Monday, December 31, 2012

2013 A Year of Transformation In KSA

As 2012 winds down, good news from the region continue, with Etihad passing the ten (10) Millions passengers carried mark.

However, the most exciting news are GACA in Kingdom of Saudi Arabia (KSA) awarding two (2) operating licenses not one (1) to Gulf Air and Qatar Airways.

KSA is the biggest market in the region with a population of 28 millions and 27 airports and boasts the largest domestic market in the region. The operating license will authorize both domestic and international destinations. Recently, GACA also looked at fuel prices and it is expected that airlines will be allowed to raise fares by 10%.

The market is currently dominated by Saudia (government owned) and NAS AIR a low cost carrier. The government wants to privatize Saudia and has been selling parts of some of the airline divisions like Cargo and Catering.

2013 should see the transformation of the aviation market in KSA with the entry of Qatar Airways and Gulf Air, both with extensive networks, very competitive, with immense resources and very experienced. Both Saudia and NAS AIR will face competitive pressures in terms of levels of services, passenger feeds and pricing. Competition will not be only on the domestic routes but will spill over into international markets as the new entrants are awarded international routes from their KSA hubs and they integrate their KSA networks with their own, providing massive passenger feeds in both directions.

A Happy and Prosperous New Year to you and your loved ones,"live long and prosper".

Wednesday, December 26, 2012

Middle East Business Aviation

Business Aviation in MENA is starting to pick up, the sector was adversely affected by the financial crisis in 2009. According to the Middle East Business Aviation Association (MEBAA) the sector is worth one Billion USD annually and expanding. As a precursor to any further discussions, a look at the regulatory environment in MENA is required in order to understand the challenges and problems facing the sector.

Most of the countries in MENA with the exception of the Kingdom of Saudi Arabia (KSA), have adopted the EASA EU-OPS as the basis of their regulations. GACA in KSA have the FAA regulations as the basis of theirs.

The FAA has developed different regulations to cater for different sectors of the industry Part 91 (General operating and flying rules), Part 125 (Operations of large aircraft greater than 20 passengers or 6000 lbs payload when common carriage is not involved), Part 135 (Regional and Commuter airlines) and Part 121 (Air carriers). Commercial operations are authorized through an AOC under Parts 121 and 135. Private operation is authorized under Parts 91 and 125, however Part 91 has provisions for operations allowing a certain amount of charges to be collected and to allow Netjets and time sharing. The definition of private carriage and common carriage is defined in FAA AC120-12A. Private carriage operator do not  have to adhere to the same strict operating rules that are mandated in Parts 121 and 135.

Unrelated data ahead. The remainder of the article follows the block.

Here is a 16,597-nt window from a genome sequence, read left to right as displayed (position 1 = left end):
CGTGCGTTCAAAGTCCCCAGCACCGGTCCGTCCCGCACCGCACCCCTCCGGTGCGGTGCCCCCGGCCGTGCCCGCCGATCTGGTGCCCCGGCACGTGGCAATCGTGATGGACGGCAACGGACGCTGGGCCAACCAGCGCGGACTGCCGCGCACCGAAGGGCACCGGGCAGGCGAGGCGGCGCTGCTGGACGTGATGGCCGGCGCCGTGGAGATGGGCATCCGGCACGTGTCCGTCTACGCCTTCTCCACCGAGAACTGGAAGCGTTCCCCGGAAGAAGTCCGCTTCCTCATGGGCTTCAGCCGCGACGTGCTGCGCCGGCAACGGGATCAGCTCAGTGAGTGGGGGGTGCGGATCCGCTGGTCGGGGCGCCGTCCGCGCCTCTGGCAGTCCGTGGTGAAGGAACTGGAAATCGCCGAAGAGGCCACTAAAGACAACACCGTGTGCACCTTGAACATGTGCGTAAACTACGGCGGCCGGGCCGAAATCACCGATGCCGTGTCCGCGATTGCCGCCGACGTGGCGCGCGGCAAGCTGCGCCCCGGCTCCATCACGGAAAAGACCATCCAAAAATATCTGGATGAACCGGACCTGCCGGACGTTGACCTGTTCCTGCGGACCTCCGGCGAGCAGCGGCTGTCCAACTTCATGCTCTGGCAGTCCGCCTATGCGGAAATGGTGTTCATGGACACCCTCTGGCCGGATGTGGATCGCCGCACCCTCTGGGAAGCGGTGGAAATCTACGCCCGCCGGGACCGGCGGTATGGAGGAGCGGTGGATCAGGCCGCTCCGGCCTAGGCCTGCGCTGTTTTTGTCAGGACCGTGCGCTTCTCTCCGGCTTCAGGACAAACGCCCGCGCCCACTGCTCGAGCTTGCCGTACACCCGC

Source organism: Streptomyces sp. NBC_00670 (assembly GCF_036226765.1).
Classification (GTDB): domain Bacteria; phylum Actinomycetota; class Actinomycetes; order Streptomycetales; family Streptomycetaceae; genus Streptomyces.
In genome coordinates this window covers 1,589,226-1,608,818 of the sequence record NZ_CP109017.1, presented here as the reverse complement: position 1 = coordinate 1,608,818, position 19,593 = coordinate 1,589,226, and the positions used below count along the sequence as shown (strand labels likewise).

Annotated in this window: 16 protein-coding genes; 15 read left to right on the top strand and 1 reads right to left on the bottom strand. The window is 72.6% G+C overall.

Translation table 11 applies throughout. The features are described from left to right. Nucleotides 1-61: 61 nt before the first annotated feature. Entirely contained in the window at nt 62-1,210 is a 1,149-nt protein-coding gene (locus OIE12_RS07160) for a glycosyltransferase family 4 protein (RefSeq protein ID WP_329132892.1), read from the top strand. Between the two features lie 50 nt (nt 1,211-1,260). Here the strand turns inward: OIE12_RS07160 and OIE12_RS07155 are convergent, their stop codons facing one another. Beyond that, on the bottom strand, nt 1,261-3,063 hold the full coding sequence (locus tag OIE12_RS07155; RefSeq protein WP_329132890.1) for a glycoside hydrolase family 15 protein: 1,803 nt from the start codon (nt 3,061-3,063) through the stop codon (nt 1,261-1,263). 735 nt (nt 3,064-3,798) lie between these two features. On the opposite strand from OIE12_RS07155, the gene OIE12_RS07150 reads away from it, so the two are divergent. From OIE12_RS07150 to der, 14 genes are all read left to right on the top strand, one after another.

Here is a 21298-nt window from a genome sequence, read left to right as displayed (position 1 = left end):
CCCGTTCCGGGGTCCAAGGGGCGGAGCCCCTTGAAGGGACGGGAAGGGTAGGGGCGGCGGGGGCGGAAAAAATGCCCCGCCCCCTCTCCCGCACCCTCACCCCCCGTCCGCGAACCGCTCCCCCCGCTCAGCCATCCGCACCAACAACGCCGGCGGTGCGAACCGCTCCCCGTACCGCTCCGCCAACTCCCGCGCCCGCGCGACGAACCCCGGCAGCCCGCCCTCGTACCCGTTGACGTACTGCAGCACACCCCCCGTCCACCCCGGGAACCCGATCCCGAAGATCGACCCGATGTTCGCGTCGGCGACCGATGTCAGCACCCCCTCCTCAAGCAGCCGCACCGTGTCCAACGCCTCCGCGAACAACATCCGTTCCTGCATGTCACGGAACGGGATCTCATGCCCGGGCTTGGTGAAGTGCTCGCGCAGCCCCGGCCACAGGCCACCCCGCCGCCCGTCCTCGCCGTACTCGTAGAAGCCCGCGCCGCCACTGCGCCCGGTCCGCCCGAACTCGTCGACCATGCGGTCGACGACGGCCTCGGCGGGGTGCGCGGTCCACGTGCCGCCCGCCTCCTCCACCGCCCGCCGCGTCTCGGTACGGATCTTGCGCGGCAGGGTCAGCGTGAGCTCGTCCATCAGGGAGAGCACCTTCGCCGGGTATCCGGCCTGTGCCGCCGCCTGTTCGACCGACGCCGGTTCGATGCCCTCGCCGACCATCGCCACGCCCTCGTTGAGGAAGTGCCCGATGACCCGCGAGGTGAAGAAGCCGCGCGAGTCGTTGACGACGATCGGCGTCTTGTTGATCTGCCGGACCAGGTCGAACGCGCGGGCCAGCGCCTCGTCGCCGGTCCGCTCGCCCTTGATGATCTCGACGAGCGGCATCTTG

EASA on the other hand has EU-OPS1 that is the equivalent to FAR Part 121 and 135. Except for a few provisions that are related to the number of passengers carried on board or the aircraft maximum take off weights all "common carriage" operators require an AOC and have to adhere to strict rules. In essence a corporate jet operator engaged in "common carriage" operates to the same rules as a legacy or a low cost carrier.

These differences in regulatory regimes have posed challenges for Business Aviation of commercial and safety implications, subjects that will be addressed later.

Sunday, December 23, 2012

2013 Round The Corner

Having survived the Mayan Apocalypse and we are assured of a 2013, it is a good time to look
at what is happening in the MENA region now and what will shape events in 2013.

1. Australian Regulators tentatively approved the Emirates/Qantas agreement to relocate the Qantas
    Singapore hub to Dubai and code share.

2. Etihad is rumored to be looking at purchasing 49% of Kingfisher or maybe 24% of Jet Airways, either
    way it is looking for big time expansion in India.

3. Qatar Airways joined Oneworld and started operating the B787.

4. Saudi Arabia's GACA postponed the third airline license until 2013. However, it is reported that domestic
    fares will rise by 10% in 2013. This has been a sticking point with the new entrants.

5. The CEO of Gulf Air will be leaving by the end of the month and the Deputy CEO has been appointed
    acting CEO, until such time the Board decides on a permanent replacement. He is expected to be a
    Bahrain national. The last Gulf Air PCE from Bahrain was Mr. Ibrahim Al Hamar now Managing Director
    of Bahrain Air who was replaced by James Hogan. The airline scaled down their B787 and converted the
    A330 orders into A320s.

6. Iraqi Airways took delivery of its first A330-200 and B737-800. Now that the dispute with Kuwait
    Airways over damages resulting from the first Gulf War in 1990 has been settled, Iraqi Airways is
    expected to expand.

7. The privatisation of Kuwait Airways has been launched with the formation of a company to manage the
    airlines fleet renewal and staff issues. Certainly, the resolution of the dispute with Iraq will help matters
    specially that the airline will get half of the award as a cash infusion ($250 millions).

8. Royal Jordanian is counting down towards its 50th anniversary and took delivery of the last A320 in its
    fleet renewal plan.

Of course there are many many other exciting stories about the airlines of the region that will certainly unfold in 2013.


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